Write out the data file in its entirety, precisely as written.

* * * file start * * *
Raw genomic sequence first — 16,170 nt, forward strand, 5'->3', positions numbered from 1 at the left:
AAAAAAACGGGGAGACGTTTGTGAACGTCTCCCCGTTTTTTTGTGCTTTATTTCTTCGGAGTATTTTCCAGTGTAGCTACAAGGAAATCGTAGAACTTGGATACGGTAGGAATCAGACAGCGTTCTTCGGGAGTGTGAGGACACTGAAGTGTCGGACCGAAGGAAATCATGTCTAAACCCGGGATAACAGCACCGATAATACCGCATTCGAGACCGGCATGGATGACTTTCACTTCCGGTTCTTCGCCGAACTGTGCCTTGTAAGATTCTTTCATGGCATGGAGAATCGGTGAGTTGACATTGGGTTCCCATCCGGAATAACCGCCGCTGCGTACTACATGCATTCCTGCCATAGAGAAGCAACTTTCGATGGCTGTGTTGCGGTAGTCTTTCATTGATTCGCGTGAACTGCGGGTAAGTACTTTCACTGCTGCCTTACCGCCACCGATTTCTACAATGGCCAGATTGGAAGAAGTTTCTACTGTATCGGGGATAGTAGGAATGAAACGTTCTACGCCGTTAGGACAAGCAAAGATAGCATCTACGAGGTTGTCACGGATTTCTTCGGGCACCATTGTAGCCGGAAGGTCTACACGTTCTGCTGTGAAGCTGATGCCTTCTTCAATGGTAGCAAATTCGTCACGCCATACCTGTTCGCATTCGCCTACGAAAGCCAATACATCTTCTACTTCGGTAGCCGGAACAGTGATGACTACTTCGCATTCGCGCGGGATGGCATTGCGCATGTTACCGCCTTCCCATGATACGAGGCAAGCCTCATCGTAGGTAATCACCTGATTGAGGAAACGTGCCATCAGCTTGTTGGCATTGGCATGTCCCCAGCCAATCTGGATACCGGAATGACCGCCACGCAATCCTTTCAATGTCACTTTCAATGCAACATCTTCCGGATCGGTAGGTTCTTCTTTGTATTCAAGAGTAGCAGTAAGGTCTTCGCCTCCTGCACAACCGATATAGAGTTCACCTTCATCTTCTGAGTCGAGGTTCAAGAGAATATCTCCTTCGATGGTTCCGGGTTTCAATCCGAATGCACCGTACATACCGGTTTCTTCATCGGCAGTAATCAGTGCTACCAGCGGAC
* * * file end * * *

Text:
Raw genomic sequence first — 16,170 nt, forward strand, 5'->3', positions numbered from 1 at the left:
AAAAAAACGGGGAGACGTTTGTGAACGTCTCCCCGTTTTTTTGTGCTTTATTTCTTCGGAGTATTTTCCAGTGTAGCTACAAGGAAATCGTAGAACTTGGATACGGTAGGAATCAGACAGCGTTCTTCGGGAGTGTGAGGACACTGAAGTGTCGGACCGAAGGAAATCATGTCTAAACCCGGGATAACAGCACCGATAATACCGCATTCGAGACCGGCATGGATGACTTTCACTTCCGGTTCTTCGCCGAACTGTGCCTTGTAAGATTCTTTCATGGCATGGAGAATCGGTGAGTTGACATTGGGTTCCCATCCGGAATAACCGCCGCTGCGTACTACATGCATTCCTGCCATAGAGAAGCAACTTTCGATGGCTGTGTTGCGGTAGTCTTTCATTGATTCGCGTGAACTGCGGGTAAGTACTTTCACTGCTGCCTTACCGCCACCGATTTCTACAATGGCCAGATTGGAAGAAGTTTCTACTGTATCGGGGATAGTAGGAATGAAACGTTCTACGCCGTTAGGACAAGCAAAGATAGCATCTACGAGGTTGTCACGGATTTCTTCGGGCACCATTGTAGCCGGAAGGTCTACACGTTCTGCTGTGAAGCTGATGCCTTCTTCAATGGTAGCAAATTCGTCACGCCATACCTGTTCGCATTCGCCTACGAAAGCCAATACATCTTCTACTTCGGTAGCCGGAACAGTGATGACTACTTCGCATTCGCGCGGGATGGCATTGCGCATGTTACCGCCTTCCCATGATACGAGGCAAGCCTCATCGTAGGTAATCACCTGATTGAGGAAACGTGCCATCAGCTTGTTGGCATTGGCATGTCCCCAGCCAATCTGGATACCGGAATGACCGCCACGCAATCCTTTCAATGTCACTTTCAATGCAACATCTTCCGGATCGGTAGGTTCTTCTTTGTATTCAAGAGTAGCAGTAAGGTCTTCGCCTCCTGCACAACCGATATAGAGTTCACCTTCATCTTCTGAGTCGAGGTTCAAGAGAATATCTCCTTCGATGGTTCCGGGTTTCAATCCGAATGCACCGTACATACCGGTTTCTTCATCGGCAGTAATCAGTGCTACCAGCGGAC